The Missing Thread: A New History of the Ancient World Through the Women Who Shaped It by Daisy Dunn - review by Margaret Reynolds

Margaret Reynolds

The Face That Felled a Tyrant King

The Missing Thread: A New History of the Ancient World Through the Women Who Shaped It


Weidenfeld & Nicolson 480pp £25

From Chaucer’s Wife of Bath to Jane Austen’s Anne Elliot, women have known that men tell their own stories. As Anne (or Austen) puts it, ‘the pen has been in their hands’. But very often, men are also the ones who come to tell the stories that, strictly, belong to women. 

In The Missing Thread, Daisy Dunn tries to address this problem with respect to the women of classical antiquity. To be sure, she knows that a modern-day historian is still forced to rely on older, prejudicial narratives. Here is the Central Asian ruler Tomyris in around 530 BC speaking out against the advance on her kingdom by – and the marital advances of – Cyrus II of Persia: ‘King of the Medes, stop striving after what you’re striving after … Give up, be king of your own people … and allow me to rule mine.’ But the actual words are those of Herodotus, because, Dunn explains, ‘male historians felt at liberty to invent women’s speeches’. 

As Dunn searches out the women in antiquity, some parts of her claim that they shaped the ancient world ring true. Aspasia, consort of Pericles, may have been lampooned by Greek writers of comedy as a prostitute or a brothel-keeper, but it was her ability to influence public affairs that caused the real trouble. When, in 440 BC, Athens intervened on behalf of Miletus, Aspasia’s birthplace, in its dispute with Samos, this marked the beginning of long years of war. And that impacted women’s lives. Pericles exhorted Athenian women to bear more children. In 413 BC he passed a law allowing a man to have ‘legitimate children by two citizen women to repopulate the city’. As Dunn notes, Greek tragedy returned again and again to the subject of women – Medea, Clytemnestra, Phaedra, Electra – and power. She even suggests that women may have attended some performances of the tragedies, as men away fighting left the theatre benches empty.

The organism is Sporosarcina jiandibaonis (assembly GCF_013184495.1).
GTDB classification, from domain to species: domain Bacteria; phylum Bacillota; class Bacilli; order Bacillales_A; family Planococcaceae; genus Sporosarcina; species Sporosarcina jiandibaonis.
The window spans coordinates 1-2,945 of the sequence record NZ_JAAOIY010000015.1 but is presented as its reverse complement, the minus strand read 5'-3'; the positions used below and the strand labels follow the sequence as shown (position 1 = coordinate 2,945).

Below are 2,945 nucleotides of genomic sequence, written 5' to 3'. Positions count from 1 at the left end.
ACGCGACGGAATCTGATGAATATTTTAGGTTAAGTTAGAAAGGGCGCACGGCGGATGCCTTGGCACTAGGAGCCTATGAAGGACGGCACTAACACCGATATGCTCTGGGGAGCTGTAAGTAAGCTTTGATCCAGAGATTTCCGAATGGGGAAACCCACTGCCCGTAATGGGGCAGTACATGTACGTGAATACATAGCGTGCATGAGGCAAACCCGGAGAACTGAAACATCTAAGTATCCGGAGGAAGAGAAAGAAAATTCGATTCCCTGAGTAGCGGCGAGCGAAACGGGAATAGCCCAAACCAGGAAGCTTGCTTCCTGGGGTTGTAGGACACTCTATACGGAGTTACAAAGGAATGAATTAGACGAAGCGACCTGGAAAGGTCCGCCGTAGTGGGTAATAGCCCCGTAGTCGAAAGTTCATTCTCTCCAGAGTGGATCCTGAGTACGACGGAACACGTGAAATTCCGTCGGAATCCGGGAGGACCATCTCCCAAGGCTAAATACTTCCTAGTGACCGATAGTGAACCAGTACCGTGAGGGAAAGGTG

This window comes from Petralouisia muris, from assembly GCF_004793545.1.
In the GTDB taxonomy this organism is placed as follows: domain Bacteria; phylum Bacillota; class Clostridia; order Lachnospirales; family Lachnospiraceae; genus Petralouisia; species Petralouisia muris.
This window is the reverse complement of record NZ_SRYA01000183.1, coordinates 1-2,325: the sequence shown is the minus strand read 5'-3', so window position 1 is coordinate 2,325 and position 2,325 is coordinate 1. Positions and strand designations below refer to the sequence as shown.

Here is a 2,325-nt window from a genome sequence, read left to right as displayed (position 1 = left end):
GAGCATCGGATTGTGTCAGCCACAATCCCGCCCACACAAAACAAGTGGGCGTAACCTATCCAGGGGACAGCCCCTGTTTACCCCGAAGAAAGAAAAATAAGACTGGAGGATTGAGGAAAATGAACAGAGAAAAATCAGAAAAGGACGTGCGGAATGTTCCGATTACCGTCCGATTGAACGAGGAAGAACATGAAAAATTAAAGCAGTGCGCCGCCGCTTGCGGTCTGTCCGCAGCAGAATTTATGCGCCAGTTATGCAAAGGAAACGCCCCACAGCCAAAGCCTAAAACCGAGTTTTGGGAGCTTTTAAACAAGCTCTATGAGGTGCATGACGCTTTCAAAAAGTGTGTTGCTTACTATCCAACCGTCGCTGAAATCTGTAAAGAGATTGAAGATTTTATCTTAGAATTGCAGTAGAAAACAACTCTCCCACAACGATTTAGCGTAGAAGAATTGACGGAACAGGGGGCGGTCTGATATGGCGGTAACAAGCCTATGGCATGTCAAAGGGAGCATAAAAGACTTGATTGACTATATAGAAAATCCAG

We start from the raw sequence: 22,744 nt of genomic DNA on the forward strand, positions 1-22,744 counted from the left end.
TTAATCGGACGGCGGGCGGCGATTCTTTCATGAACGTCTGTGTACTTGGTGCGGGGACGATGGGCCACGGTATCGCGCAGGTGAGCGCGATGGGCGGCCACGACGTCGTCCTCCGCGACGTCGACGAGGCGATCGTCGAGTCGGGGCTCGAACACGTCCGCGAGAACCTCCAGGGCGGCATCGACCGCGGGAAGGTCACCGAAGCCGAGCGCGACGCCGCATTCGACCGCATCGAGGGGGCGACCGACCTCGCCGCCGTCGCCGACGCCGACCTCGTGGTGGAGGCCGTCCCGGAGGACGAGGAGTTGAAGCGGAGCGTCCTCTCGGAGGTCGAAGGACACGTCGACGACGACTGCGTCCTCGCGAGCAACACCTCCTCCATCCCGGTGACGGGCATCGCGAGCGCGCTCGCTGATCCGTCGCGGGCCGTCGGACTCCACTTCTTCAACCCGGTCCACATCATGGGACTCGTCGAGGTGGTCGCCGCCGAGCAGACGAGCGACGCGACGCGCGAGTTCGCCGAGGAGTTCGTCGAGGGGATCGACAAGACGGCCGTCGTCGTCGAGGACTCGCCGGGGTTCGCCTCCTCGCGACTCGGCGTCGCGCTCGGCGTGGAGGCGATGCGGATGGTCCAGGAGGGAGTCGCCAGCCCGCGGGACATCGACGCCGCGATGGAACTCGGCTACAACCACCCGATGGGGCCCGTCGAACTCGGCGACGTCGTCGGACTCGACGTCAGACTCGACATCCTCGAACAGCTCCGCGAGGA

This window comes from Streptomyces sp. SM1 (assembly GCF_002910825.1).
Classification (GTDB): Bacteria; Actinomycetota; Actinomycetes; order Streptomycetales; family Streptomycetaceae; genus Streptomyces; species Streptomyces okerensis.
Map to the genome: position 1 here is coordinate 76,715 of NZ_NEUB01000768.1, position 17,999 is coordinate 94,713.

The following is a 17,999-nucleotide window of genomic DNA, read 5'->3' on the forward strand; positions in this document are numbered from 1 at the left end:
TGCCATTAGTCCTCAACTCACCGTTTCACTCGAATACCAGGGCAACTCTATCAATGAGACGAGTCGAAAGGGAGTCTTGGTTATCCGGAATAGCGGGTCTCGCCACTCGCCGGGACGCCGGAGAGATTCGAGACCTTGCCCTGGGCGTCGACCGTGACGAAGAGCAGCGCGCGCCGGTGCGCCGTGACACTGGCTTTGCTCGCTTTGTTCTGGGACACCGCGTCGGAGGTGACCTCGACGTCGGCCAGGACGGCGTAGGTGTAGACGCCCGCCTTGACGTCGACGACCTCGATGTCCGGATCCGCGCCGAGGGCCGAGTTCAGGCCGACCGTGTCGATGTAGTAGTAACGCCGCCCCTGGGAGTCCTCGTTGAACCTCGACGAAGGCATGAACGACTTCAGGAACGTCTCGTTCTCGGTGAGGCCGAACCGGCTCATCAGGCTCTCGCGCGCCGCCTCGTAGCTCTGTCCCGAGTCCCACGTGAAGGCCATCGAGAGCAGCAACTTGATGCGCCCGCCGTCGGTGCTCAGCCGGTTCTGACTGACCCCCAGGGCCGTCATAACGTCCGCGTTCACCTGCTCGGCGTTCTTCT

In Rome, it was, according to one of the city’s foundation myths, the act of a woman that led to the formation of the republic. When Sextus, son of the tyrant Lucius Tarquinius Superbus, raped the virtuous Lucretia, she committed suicide after calling upon her husband and father to exact vengeance. Her stand – if such it can be called – encouraged others to challenge tyrannical rule and resulted in the overthrow of the monarchy. But then women are in all the Roman city myths, not least the troubling story of the Sabine women, abducted, raped and forced into marriage with their captors. As Dunn says succinctly, this tale still ‘has the power to unsettle … because it captures a universal truth about the status of women in times of war and conquest, and their unique vulnerability when they are made to trust the wrong people’.